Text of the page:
What is the significance of playing ‘Garba’?
In the Hindu Dharma, playing garba implies singing bhajans (Devotional songs) showering praises on the Goddess amidst rhythmic clapping. Playing garba is awakening Shri Durgadevi from Her meditation through saguṇ worship, that is, the sound of clapping and praying to Her to assume the marak form for the mission of the universe.
While playing the Garba should one use a rhythm of two claps or three claps?
During Navratri, the maraktattva of Shri Durgadevi gets activated in phases. Brahma, Vishṇu and Mahesh are the three main phases of God. To activate the maraktattva of the Goddess in all three phases, we clap thrice and the sankalp energy of the Goddess in the form of Shakti existing in the universe is activated. Hence, it is more appropriate and beneficial to venerate the Goddess through the rhythm of three claps. The meaning of three claps is as follows.
A. The first clap is associated with Brahma, which here means the Iccha-shakti. That is why, in the universe the Iccha waves are awakened, and based on the bhav within the jiva, the desires in it are fulfilled.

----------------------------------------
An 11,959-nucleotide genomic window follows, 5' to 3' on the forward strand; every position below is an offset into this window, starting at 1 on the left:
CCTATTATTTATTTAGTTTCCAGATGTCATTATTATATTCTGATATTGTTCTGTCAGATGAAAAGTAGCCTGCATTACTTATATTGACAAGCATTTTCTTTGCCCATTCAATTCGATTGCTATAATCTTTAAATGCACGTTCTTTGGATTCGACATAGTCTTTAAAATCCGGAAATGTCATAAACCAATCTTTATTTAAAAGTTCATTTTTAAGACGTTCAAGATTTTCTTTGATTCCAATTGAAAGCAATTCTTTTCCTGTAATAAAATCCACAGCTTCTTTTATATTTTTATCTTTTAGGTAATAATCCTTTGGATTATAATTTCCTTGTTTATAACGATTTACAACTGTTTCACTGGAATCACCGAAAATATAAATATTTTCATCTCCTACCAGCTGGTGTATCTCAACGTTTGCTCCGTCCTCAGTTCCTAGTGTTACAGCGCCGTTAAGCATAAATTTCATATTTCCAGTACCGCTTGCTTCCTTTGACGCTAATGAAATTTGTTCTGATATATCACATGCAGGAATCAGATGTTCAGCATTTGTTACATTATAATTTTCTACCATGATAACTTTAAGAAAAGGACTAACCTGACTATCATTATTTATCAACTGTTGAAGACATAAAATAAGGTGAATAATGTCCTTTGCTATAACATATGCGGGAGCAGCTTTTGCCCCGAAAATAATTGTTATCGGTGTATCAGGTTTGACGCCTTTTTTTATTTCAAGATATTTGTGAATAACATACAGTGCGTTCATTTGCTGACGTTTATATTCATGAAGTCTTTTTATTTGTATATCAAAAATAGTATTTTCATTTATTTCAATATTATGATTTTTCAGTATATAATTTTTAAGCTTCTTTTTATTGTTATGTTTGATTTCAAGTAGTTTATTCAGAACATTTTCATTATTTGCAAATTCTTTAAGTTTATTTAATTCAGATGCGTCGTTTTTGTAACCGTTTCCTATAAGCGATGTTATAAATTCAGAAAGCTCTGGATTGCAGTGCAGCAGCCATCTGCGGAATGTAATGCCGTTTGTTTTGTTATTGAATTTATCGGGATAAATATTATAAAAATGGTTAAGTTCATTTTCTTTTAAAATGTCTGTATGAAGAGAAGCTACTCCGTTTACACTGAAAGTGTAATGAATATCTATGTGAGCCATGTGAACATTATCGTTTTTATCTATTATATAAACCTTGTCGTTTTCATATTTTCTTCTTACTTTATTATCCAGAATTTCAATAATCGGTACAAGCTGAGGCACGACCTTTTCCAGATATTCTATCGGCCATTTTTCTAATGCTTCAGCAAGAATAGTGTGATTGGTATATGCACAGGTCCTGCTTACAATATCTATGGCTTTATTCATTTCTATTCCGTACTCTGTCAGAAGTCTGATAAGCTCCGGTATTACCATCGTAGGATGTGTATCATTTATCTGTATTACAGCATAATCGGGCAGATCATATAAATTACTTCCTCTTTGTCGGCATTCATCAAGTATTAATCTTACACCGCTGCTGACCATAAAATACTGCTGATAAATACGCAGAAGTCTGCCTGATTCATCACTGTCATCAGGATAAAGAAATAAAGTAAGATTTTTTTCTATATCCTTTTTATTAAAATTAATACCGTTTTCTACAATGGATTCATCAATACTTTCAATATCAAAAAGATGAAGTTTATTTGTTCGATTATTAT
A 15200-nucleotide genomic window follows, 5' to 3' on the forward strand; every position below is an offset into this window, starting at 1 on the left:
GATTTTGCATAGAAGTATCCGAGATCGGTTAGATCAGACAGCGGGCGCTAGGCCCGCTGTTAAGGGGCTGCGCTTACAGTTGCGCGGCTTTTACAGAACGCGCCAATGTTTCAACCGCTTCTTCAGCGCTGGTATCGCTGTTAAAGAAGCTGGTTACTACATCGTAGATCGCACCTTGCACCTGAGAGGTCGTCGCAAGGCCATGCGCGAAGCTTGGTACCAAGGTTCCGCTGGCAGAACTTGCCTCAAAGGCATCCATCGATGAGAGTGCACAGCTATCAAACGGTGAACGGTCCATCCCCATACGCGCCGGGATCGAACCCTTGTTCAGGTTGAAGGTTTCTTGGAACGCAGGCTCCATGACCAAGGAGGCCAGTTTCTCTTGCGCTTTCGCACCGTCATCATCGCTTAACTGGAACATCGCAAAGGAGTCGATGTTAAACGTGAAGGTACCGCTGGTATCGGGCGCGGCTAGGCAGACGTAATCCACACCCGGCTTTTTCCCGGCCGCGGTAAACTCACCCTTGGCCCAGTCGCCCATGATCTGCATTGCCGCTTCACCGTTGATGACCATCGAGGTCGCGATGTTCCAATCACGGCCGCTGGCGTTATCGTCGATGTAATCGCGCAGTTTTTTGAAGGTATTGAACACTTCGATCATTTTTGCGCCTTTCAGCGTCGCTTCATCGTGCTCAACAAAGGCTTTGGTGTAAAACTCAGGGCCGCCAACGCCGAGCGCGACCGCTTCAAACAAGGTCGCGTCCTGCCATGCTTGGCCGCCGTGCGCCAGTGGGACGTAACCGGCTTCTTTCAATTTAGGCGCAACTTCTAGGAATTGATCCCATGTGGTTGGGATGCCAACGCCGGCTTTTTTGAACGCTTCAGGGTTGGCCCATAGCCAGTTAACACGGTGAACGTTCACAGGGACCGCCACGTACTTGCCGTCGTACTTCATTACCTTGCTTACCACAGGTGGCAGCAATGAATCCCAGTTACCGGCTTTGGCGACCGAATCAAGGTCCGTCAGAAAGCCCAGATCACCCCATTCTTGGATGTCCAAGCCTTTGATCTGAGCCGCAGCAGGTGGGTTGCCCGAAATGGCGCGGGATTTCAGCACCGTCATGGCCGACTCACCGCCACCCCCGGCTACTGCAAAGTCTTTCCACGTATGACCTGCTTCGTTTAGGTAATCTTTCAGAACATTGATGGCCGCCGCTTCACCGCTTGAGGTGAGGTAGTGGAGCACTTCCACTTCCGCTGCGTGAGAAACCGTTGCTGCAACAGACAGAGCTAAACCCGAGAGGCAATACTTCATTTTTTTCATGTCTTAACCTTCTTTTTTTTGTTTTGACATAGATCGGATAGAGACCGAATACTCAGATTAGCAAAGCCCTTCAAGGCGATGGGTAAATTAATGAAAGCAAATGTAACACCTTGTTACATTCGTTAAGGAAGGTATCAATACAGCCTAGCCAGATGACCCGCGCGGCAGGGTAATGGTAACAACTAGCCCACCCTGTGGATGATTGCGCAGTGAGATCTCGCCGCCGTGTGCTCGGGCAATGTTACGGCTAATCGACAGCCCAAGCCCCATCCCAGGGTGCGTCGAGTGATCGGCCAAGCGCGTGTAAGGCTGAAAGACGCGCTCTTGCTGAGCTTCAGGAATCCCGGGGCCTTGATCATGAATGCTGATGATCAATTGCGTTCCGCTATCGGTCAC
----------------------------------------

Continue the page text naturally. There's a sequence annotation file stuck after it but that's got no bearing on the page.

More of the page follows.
B. Through the medium of the second clap, the kriya waves that are Vishnutattva oriented impart energy to the jīva to actually perform wilful actions.
C. Through the medium of the third clap, the dnyan waves that are Shiva Principle predominant actually accomplish the task and impart the jiva with the desired benefit. Impact of the claps generates Tej and this
makes it possible to awaken the maraktattva (Destroyer Principle) of the Goddess. Clapping represents worship of the Tej Principle. Singing bhajans charged with devotion by clapping while moving in a circle helps in awakening bhav for the Goddess.
Reference : Sanatan’s Holy Text, ‘Science underlying rituals related to worship of the Goddess‘